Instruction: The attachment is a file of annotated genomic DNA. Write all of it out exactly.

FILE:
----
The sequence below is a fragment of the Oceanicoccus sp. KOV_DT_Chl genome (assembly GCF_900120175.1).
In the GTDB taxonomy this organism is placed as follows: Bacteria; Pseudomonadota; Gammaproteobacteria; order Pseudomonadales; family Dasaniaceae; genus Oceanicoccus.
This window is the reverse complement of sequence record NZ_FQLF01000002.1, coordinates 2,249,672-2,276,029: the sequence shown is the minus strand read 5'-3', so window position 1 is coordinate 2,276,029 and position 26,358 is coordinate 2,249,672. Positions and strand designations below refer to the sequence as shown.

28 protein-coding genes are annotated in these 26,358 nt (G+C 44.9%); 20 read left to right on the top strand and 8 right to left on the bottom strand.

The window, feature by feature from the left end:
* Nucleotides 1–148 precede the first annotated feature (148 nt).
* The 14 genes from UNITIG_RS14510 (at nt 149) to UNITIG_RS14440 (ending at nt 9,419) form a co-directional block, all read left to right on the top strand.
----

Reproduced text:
The sequence below is a fragment of the Oceanicoccus sp. KOV_DT_Chl genome (assembly GCF_900120175.1).
In the GTDB taxonomy this organism is placed as follows: Bacteria; Pseudomonadota; Gammaproteobacteria; order Pseudomonadales; family Dasaniaceae; genus Oceanicoccus.
This window is the reverse complement of sequence record NZ_FQLF01000002.1, coordinates 2,249,672-2,276,029: the sequence shown is the minus strand read 5'-3', so window position 1 is coordinate 2,276,029 and position 26,358 is coordinate 2,249,672. Positions and strand designations below refer to the sequence as shown.

28 protein-coding genes are annotated in these 26,358 nt (G+C 44.9%); 20 read left to right on the top strand and 8 right to left on the bottom strand.

The window, feature by feature from the left end:
* Nucleotides 1–148 precede the first annotated feature (148 nt).
* The 14 genes from UNITIG_RS14510 (at nt 149) to UNITIG_RS14440 (ending at nt 9,419) form a co-directional block, all read left to right on the top strand.